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Queen Mary University of London partners with Singapore Management University to offer Dual LLM in Commercial Law

22 October 2015

Professor Spyros Maniatis, CCLS and Professor Yeo Tiong Min, SMU
Professor Spyros Maniatis and Professor Yeo Tiong Min

Queen Mary University of London (QMUL) and Singapore Management University (SMU) have announced an innovative Dual Master of Laws (LLM) in Commercial Law (Singapore and London), which will be offered from July 2016.

The 15-month programme, which will be jointly delivered by QMUL and SMU, will offer students the unique opportunity to study commercial law in two of the world’s major business and financial centres – Singapore and London.  

Students will first spend six months in Singapore where they will develop a broad overview of Asian commercial law and an understanding of the legal issues that businesses in Asia are likely to encounter.

Thereafter, the students will be based at QMUL’s Centre for Commercial Law Studies (CCLS) in the heart of London’s legal district. At QMUL, students will take a series of specialised modules taught by internationally renowned experts in commercial law.  

Professor Spyros Maniatis, Head of the Centre for Commercial Law Studies, Queen Mary University of London, said:

“I am delighted that SMU and QMUL are offering this innovative programme allowing students to immerse seamlessly into diverse legal and business cultures, looking at East and West from an international and comparative perspective. Students will be part of an eclectic and dynamic group of students taught by top commercial law academics and practitioners, as part of a unique learning experience that draws on the strengths of both universities.”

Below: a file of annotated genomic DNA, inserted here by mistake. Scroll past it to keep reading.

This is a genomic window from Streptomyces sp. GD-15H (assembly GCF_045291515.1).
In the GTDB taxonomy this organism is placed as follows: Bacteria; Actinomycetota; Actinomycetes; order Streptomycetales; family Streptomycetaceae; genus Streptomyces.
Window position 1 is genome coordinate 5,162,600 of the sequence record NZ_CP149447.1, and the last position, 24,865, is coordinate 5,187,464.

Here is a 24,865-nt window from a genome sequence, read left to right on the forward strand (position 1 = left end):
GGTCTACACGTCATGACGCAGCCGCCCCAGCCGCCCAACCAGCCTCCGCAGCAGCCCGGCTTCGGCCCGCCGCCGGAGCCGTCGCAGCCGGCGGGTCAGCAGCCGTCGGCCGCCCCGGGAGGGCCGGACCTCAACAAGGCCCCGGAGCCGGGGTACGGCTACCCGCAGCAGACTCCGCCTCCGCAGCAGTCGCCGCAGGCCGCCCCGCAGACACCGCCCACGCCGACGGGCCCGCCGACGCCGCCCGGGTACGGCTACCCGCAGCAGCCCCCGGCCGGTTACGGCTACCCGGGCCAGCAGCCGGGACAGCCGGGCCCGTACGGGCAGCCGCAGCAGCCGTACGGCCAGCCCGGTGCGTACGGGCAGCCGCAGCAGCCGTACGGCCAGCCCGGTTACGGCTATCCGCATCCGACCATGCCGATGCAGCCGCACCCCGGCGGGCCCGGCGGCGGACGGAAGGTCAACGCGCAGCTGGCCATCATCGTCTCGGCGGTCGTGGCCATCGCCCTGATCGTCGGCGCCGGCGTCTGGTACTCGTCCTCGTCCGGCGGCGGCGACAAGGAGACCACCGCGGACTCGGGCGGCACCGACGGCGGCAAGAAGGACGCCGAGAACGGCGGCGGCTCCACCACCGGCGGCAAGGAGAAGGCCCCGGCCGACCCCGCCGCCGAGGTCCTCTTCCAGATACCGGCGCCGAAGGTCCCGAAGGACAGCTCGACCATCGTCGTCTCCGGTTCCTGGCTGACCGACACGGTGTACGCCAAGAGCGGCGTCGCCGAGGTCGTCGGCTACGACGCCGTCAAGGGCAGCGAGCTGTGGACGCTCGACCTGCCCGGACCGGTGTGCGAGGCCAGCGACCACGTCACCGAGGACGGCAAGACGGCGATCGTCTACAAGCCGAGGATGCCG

CCLS and SMU
CCLS and SMU

The specially designed curriculum includes a major focus on international and comparative issues, and on the importance of legal principles, rules and laws underlying business and commercial relationships.  By the end of the programme, students will be equipped with a thorough understanding of key aspects of commercial law from multiple perspectives, enabling them to develop an in-depth knowledge of different regions’ approaches to resolving commercial problems.  

Professor Yeo Tiong Min, Dean of SMU SOL, said:

“We are proud to be the Asian partner of the CCLS at QMUL in the delivery of high quality postgraduate legal education.  The dual LLM programme that we are jointly offering has been specially curated to take advantage of the respective commercial law expertise of the faculty at both institutions.  We believe that the opportunity to study in London and Singapore, both hubs for transnational businesses, will be attractive to candidates who are keen to learn more about legal issues affecting cross-border commercial transactions.”  

The programme is fully integrated, which means that students will stay connected to both universities throughout the 15 months.

Students receive inductions at each of the two stages in QMUL and SMU, and lecturers from both universities are available to students regardless of whether they are in London or Singapore.

Media enquiries:

Mark Byrne
Public Relations Manager (Humanities and Social Sciences)
Queen Mary University of London
T: 020 7882 5378
M: 078 1590 2560

 

 

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